Here I am in Haiti and in a beautiful tropical environment. I should be ecstatic to have returned to the Caribbean once again but this time I am not a tourist as there are very few here and this is not a land that caters to tourist. I am among a handful of volunteers who come to Haiti to help out in whatever way they can. The picture of me shows where I am found on most days –at the hotel busily preparing my training and where I have access to wireless internet.
The temperature is in the 90’s here and very humid, giving it a heat index above 95. It seems like an inescapable heat! Looking or hoping for a breeze in early July is a lost cause. In Haiti, electricity is intermittent. Air conditioners are practically non existent and during these times of high energy prices (gas is over $5/gal,) AC’s and luxuries of that kind are not possibility for most people. Luckily, my hotel, L’hotel du Roi Christophe has a large generator providing us 24 hour electricity.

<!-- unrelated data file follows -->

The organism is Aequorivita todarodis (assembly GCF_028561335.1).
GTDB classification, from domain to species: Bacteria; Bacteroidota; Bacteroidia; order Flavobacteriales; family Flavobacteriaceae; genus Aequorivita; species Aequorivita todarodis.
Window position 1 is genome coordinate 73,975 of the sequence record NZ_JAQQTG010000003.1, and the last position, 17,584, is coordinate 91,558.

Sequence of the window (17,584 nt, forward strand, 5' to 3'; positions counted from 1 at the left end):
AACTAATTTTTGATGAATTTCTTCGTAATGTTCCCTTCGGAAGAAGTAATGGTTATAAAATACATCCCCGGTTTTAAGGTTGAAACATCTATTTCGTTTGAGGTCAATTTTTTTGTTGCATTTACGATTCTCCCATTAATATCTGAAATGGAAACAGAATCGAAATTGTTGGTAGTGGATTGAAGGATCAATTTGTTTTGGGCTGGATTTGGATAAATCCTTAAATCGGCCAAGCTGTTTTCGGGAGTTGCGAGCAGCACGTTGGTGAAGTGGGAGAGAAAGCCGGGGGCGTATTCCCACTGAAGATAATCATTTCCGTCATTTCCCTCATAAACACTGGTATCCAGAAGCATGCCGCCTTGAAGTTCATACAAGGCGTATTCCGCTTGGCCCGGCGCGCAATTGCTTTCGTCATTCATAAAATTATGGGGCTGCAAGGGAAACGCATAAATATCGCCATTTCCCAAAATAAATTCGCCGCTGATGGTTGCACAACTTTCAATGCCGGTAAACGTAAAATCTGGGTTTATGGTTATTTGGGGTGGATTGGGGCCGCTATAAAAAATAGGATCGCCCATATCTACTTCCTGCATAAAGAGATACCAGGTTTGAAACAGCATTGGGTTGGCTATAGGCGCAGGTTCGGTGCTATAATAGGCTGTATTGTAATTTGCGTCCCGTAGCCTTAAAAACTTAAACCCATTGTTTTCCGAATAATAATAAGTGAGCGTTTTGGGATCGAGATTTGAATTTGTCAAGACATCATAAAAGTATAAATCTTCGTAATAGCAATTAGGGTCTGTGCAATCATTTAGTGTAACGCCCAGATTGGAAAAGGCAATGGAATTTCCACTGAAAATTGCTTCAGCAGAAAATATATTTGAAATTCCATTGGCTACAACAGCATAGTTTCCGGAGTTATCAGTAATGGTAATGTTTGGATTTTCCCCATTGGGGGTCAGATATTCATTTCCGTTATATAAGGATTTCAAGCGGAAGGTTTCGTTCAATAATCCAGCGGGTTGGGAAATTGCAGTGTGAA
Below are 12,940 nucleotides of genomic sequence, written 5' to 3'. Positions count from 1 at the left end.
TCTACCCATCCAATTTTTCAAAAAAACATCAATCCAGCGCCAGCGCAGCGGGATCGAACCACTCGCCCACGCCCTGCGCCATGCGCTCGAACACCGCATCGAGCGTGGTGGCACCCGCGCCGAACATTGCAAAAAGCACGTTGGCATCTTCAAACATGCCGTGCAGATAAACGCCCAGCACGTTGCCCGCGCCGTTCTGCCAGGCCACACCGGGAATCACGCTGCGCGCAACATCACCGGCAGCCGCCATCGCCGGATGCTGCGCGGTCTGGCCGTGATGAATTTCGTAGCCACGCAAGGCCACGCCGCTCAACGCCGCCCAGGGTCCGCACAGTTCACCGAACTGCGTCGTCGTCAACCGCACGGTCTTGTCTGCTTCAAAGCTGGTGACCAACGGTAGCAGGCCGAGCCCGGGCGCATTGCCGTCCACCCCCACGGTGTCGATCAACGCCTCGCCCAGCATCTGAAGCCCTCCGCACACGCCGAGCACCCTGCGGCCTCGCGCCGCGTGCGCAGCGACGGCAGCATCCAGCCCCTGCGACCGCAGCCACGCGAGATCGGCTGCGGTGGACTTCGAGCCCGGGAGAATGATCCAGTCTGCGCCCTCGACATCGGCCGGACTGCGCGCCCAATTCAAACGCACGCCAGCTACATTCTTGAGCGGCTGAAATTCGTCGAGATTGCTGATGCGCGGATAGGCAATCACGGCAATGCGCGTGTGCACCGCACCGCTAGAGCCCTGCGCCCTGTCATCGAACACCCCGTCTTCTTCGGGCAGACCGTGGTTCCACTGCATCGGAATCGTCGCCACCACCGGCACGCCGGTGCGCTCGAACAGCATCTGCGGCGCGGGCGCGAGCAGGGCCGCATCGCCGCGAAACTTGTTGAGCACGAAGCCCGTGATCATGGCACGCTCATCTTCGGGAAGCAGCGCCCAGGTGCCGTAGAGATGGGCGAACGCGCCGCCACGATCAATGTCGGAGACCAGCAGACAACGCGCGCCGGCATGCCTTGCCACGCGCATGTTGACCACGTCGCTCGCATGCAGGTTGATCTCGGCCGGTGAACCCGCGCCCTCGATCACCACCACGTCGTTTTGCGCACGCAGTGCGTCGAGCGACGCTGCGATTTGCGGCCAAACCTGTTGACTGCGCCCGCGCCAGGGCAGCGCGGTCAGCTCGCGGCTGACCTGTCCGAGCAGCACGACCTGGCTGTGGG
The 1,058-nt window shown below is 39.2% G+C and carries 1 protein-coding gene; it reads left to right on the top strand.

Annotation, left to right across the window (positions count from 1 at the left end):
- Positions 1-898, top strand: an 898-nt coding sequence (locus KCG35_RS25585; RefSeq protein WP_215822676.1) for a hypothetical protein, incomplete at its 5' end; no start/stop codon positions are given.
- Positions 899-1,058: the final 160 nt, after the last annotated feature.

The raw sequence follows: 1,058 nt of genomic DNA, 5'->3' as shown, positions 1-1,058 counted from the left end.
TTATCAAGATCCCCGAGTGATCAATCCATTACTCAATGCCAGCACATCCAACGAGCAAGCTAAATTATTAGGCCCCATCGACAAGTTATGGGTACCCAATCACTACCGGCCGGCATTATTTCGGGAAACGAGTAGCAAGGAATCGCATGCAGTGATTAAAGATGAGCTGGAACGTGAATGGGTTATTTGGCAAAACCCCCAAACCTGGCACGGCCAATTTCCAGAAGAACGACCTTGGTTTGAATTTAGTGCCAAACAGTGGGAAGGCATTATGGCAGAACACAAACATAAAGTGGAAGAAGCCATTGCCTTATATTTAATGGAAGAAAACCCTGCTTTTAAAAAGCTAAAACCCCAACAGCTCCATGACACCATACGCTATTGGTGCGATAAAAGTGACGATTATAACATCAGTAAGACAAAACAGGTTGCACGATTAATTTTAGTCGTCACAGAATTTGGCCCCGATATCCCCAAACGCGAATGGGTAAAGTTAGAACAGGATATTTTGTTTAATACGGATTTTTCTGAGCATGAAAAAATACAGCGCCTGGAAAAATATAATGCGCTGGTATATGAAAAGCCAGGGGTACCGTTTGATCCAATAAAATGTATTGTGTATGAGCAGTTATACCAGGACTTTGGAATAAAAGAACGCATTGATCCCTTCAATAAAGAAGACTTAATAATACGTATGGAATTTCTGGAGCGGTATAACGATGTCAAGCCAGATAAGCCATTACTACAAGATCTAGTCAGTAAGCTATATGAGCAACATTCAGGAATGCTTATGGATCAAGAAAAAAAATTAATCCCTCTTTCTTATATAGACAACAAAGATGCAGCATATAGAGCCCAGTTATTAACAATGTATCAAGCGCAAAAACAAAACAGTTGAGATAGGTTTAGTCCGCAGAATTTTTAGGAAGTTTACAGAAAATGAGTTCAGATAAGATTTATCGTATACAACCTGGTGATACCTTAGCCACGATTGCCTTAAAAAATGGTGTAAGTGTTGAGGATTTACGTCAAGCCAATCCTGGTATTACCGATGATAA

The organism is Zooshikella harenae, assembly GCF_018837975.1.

I landed in Port au Prince about a week ago and after spending a day there going back and forth to the airport to find my lost suitcase, I was able to complete my journey to Cap-Haitien which is a small seaside city at the North of Haiti. “Le Cap” is where I will be spending the next few weeks working with and training officers and members of the Mikouti Agro Enterprises—a large group of agricultural producers and helping them build their management and marketing capacity. I am following up on the work of two other volunteers who have assisted the cooperative with developing a business strategy. Makouti’s main focus is on vegetable production, but members also produce processed food products, honey, goat meat, rabbit meat and eggs. Major vegetable crops include tomatoes, cabbage, lettuce, cucumber and eggplant. The project for which I am volunteering aims to increase farmers’incomes by reducing crop losses and increasing production capacity and sales.